Approximately 70 percent of smokers contact a physician each year, and each smoker averages more than four visits to a physician annually. Primary care physicians have an ongoing opportunity to help patients stop smoking. Even brief interventions have been shown to increase smoking abstinence at one year of follow-up. Although most physicians believe they are providing smoking cessation advice to their patients, it is reported that only about 51 percent of smokers remember being advised to quit. Goldstein and associates evaluated patients' perceptions of their physicians' efforts to help them stop smoking.
Study subjects were asked to complete a telephone survey. Data were collected for 3,037 smokers who had visited a health care setting during the past 12 months.
Smokers were more likely to report being spoken to about smoking, being advised to quit, being offered help in quitting or having a follow-up visit arranged if they received care in a private physician's office, if they rated their health status as fair or poor, if they had smoked more than a pack a day for a long duration or if they were thinking about quitting. Women were more likely than men and employed persons were more likely than unemployed persons to receive advice to quit. Smokers who rated their health status as fair or poor were more likely to be prescribed medication to help them quit smoking than were those who rated their health as good.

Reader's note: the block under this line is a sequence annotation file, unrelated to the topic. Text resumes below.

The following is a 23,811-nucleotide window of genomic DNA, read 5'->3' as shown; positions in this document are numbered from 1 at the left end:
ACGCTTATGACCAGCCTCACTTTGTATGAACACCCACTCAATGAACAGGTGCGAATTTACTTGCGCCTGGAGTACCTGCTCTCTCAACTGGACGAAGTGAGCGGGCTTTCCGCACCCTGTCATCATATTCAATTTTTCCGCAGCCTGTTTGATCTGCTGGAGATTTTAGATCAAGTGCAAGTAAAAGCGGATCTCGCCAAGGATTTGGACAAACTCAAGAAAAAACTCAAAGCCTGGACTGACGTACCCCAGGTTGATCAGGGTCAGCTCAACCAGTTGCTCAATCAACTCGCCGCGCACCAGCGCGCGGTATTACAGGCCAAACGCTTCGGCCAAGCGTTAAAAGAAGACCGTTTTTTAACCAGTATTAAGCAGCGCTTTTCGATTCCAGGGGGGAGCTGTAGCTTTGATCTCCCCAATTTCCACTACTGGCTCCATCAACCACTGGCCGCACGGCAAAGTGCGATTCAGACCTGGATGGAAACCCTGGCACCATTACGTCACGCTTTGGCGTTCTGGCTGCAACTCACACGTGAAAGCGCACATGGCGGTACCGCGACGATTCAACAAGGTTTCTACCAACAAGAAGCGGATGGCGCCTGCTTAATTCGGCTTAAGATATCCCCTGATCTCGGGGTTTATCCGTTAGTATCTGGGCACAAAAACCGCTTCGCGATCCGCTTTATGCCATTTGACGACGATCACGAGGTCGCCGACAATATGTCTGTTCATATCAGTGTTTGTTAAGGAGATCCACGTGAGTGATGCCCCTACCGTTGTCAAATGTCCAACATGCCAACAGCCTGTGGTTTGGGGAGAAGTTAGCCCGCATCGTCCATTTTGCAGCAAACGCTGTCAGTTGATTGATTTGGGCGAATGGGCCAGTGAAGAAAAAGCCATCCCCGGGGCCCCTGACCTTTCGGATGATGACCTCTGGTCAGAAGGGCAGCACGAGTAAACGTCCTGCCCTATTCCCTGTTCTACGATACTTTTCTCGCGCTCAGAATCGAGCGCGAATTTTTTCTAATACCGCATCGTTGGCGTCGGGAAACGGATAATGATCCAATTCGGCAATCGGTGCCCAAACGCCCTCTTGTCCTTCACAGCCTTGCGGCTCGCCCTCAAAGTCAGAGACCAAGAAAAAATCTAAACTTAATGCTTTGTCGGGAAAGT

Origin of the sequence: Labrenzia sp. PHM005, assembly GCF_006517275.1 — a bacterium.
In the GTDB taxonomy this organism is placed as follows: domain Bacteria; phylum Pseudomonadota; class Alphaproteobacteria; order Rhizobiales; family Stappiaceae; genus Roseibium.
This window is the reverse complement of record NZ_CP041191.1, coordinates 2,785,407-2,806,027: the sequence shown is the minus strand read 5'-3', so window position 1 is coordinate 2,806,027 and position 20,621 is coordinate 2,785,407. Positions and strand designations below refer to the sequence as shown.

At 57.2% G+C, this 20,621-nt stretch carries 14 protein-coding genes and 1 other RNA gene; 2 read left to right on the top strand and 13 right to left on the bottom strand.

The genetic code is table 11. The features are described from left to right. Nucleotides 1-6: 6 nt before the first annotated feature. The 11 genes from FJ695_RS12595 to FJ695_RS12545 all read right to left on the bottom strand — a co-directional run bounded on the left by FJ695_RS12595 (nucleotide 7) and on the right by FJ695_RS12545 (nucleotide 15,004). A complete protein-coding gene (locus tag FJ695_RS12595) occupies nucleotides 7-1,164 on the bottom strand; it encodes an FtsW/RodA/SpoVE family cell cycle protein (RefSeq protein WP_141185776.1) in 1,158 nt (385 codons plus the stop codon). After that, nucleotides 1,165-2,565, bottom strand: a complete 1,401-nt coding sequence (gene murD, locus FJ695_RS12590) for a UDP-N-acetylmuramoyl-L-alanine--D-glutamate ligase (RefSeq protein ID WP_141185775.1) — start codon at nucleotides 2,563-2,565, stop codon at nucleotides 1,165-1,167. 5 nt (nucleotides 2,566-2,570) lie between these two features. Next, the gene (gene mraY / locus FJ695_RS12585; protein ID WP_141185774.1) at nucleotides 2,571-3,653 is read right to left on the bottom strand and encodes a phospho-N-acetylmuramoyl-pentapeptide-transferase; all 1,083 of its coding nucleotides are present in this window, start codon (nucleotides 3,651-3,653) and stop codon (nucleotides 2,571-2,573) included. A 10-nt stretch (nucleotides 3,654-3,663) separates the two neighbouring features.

As few as 14.9 percent of the persons surveyed reported being offered help to quit smoking, and 3.0 percent said they were given a follow-up appointment. The data showed that physicians were more likely to offer advice when the smoker expressed a willingness to quit. Thus, primary care physicians who only intervene with smokers who are motivated to quit are missing opportunities to provide counseling about smoking cessation strategies to the majority of their patients who smoke.
The authors suggest that there is considerable room for improvement in physicians' efforts to encourage patients to quit smoking and to provide follow-up visits. The authors note that office systems should be used to enhance identification and treatment of smokers, as recommended in guidelines from the Agency for Health Care Policy and Research.